O'Donnell: With "Louisville Million," Churchill Inc. dissed the legacy of Dick Duchossois

  • Two Emmys, (4), with jockey James Graham, narrowly beats Domestic Spending, ridden by Flavien Prat, during the 2022 Mr. D. Stakes at Arlington Park in Arlington Heights.

      Two Emmys, (4), with jockey James Graham, narrowly beats Domestic Spending, ridden by Flavien Prat, during the 2022 Mr. D. Stakes at Arlington Park in Arlington Heights. Brian Hill | Staff Photographer, Aug. 14, 2021

Updated 8/17/2022 12:55 PM

CHURCHILL DOWNS INC. HAS a market capitalization that touches $8 billion.

That's a nice number for a corporation that specializes in little more than gaming pies in the sky and shareholder value.


But its bosses can no longer get this crazy little thing called horse racing right.

In Arlington Heights, Euclid Avenue has turned into a death row as one of the most lush turf courses on the planet awaits extinction.

There is no compelling reason that Arlington Park isn't up and running this summer.

Other than perhaps that CDI CEO Bunker Bill Carstanjen and crew might not have been able to gather their kind of Insane Clown Posse to hover around it.

So this past weekend, the Arlington Million was moved to Churchill Downs, site of one of the most troublesome grass surfaces in America.

And in the end, matching Million Day '21 at Arlington, the event was nothing more than an embarrassment for Carstanjen and Co.

LAST AUGUST AT AP, with the honorable Dick Duchossois approaching his 100th and final earthly birthday, Carstanjen's crew tried to get clever.

They're not very good at that.

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The cut the purse of The Million to $600,000. And, to "honor" Duchossois with the cheapened centerpiece, they renamed the race "The Mr. D Stakes."

But they still billed the afternoon as "Million Day" -- without a Million.

Had Duchossois been in his prime, anyone who came up with such low-rent distortion at a staff meeting would have been unemployed within hours.

Instead, the lame event went on. Few really cared about it.

TO CAP THE BIZARRE FAREWELL, a track hireling named Anthony Petrillo petulantly stormed into the press box approximately 90 minutes after "The Mr. D" and ordered nine members of the media -- almost all working on deadline -- out.

No coherent reason for the snit was given since there was no coherent reason.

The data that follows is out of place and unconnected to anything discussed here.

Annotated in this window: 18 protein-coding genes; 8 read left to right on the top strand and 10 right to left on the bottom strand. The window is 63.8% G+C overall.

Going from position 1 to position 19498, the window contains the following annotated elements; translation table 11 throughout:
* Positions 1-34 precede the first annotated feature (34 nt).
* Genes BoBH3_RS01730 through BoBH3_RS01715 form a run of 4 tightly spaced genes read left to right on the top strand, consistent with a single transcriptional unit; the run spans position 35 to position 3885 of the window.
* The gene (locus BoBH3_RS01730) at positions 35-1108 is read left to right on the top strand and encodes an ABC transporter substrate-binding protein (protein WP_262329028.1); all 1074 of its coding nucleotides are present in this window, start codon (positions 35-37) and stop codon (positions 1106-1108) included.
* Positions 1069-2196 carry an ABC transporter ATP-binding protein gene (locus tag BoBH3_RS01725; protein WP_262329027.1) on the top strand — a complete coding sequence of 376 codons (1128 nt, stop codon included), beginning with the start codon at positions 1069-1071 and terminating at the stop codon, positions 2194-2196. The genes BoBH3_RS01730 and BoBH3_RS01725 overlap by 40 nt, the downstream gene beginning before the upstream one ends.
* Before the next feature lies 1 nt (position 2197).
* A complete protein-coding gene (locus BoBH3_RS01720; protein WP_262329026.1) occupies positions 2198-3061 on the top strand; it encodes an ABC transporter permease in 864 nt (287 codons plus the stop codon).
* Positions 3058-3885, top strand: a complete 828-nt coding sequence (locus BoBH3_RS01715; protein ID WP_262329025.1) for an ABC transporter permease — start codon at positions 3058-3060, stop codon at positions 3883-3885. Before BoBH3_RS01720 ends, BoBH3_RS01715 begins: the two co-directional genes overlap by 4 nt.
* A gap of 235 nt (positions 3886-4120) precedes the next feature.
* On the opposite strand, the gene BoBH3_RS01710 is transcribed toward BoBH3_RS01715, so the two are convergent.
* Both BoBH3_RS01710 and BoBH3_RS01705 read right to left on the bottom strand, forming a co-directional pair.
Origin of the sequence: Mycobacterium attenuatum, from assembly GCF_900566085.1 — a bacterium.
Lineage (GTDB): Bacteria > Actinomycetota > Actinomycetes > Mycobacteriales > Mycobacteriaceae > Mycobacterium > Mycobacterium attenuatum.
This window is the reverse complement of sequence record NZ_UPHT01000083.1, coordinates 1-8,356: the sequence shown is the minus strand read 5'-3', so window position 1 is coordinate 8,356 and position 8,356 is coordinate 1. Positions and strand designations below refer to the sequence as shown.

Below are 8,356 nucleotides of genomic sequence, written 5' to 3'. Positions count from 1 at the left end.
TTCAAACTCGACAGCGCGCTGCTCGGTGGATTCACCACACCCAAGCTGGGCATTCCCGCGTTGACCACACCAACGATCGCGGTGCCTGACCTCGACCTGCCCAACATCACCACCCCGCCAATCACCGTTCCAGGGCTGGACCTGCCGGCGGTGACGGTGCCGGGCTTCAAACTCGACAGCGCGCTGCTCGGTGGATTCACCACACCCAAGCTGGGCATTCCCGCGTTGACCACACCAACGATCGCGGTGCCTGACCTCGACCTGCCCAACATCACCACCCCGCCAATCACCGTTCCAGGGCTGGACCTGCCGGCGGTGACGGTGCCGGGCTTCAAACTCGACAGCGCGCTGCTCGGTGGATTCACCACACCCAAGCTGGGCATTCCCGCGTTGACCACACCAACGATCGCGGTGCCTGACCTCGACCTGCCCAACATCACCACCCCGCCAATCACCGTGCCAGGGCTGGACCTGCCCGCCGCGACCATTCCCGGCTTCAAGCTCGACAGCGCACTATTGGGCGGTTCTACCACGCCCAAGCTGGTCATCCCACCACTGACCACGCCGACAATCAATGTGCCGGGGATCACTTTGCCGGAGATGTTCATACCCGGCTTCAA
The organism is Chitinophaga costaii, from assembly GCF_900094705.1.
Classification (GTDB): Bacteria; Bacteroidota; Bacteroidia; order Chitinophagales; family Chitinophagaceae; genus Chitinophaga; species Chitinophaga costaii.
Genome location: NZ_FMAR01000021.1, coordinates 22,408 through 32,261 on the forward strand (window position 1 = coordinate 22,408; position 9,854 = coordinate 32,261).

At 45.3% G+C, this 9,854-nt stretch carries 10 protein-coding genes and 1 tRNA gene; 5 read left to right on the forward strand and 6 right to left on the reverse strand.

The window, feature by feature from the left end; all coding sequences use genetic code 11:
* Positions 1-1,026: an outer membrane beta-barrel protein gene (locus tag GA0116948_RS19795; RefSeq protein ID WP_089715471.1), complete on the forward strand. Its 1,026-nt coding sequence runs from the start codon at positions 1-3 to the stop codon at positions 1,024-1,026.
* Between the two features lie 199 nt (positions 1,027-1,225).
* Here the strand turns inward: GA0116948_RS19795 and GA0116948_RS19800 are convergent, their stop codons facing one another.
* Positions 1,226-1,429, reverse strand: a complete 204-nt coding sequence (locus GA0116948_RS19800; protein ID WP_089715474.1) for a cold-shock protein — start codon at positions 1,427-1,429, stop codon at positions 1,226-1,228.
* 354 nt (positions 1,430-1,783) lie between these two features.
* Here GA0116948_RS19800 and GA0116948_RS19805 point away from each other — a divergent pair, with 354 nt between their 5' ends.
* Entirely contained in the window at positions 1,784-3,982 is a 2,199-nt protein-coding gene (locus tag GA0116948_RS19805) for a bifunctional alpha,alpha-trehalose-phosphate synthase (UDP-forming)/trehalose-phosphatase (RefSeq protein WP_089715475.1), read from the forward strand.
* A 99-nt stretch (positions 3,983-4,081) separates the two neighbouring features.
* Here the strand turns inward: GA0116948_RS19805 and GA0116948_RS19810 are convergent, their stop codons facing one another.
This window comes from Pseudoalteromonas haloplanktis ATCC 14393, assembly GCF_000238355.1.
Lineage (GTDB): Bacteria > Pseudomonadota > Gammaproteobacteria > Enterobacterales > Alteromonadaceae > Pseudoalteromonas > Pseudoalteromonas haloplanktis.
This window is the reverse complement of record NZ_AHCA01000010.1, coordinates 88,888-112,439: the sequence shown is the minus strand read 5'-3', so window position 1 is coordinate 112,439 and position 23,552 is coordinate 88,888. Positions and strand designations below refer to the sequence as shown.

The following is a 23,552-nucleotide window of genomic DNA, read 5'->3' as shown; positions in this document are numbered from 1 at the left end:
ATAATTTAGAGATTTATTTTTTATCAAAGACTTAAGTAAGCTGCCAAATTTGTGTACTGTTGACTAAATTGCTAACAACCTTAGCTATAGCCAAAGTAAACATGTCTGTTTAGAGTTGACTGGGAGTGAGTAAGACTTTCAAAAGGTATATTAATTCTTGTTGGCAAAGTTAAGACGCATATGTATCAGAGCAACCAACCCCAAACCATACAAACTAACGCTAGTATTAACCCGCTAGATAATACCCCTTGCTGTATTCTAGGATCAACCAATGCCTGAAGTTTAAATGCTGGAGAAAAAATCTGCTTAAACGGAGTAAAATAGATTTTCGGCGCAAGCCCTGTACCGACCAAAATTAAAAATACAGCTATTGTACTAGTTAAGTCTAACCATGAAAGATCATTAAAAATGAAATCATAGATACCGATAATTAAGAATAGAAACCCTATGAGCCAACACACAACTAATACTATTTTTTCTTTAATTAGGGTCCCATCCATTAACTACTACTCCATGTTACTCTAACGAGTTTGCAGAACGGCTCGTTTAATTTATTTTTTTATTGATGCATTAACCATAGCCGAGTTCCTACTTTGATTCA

Petrillo, CDI and Arlington were national laughingstocks.

Again, Insane Clown Posse stuff.


SO, THE TABLE WAS SET for transplanted Million Day '22 in Louisville.

That despite dangerous irregularities with Churchill's re-sod turf course.

A new top was planted last October. Racing on it this spring proved highly problematic.

Those flaws reached tragic proportion in June when a $50K claimer named Gingrich was coasting to victory and his legs suddenly slid out from underneath him.

Jockey Jimmy Graham did his best to avoid catastrophe.

But it wasn't enough for the crippled horse. He was vanned off and "humanely" destroyed.

And turf racing at CD was suspended -- until last Saturday.

INITIALLY, CARSTANJEN AND HIGHWAYMEN planned to move the Million, the Bev D., the Secretariat and the Pucker Up to their base track.

But the Secretariat and the Pucker Up were quietly ditched.

Then, rather than being run consecutively -- as had been tradition at Arlington -- the Million and the Bev D. were spaced 3 ½ hours apart.

That was so the entire turf rail could be moved approximately 24 feet in after the Bev D.

In theory, that would give the eight Million starters fresh -- and safer -- primary lanes to run on.

TO PROMOTE THE BIG DAY, Carstanjen underling Tonya Abeln -- who appears to have power alleys of racetrack recipes and paddock hats -- announced that the oval would be offering "Chicago-style hot dogs" and "Italians beef sandwiches."

Apparently blown away by such imaginative inducements, an on-site paid attendance of less than 3,000 was reported by authoritative sources.

This at a Camptown that regularly claimed pre-pandemic Kentucky Derby attendances of 150,000-plus.

THE CD MILLION ITSELF came across as a colossal afterthought.

The turf looked awful.

The tarnished relic played out as "a merry-go-round race."

That means a few speed horses got out and no one made any chancy moves.

A race like that suggests jockeys were prioritizing their own safety.

A 4-year-old named Santin was among the leaders from the start. He made a mild move to first down the stretch and won.

As racetrack theater, the nine-furlong exhibition was about as exciting as watching Abeln stir up a pot of burgoo on a morning TV show in Kentuckiana.

SO, CARSTANJEN AND SUITE MATES apparently think they've preserved the legacy of the Arlington Million.

They haven't. Last weekend, travesty prevailed.

It's a lot easier to program slots with return rates of 94% or so.

They took the one day of the Arlington season that meant the most to Dick Duchossois and diced it into disrespectful tripe.

On their quarterly earnings calls, the CDI scavengers may continually boast of increased profits and fertile new gaming jurisdictions.

But Carstanjen, Abeln and carnivores will never have the one thing that set Richard Louis Duchossois apart.

And that's class.

• Jim O'Donnell's Sports and Media column appears Sunday and Thursday. Reach him at jimodonnelldh@yahoo.com.

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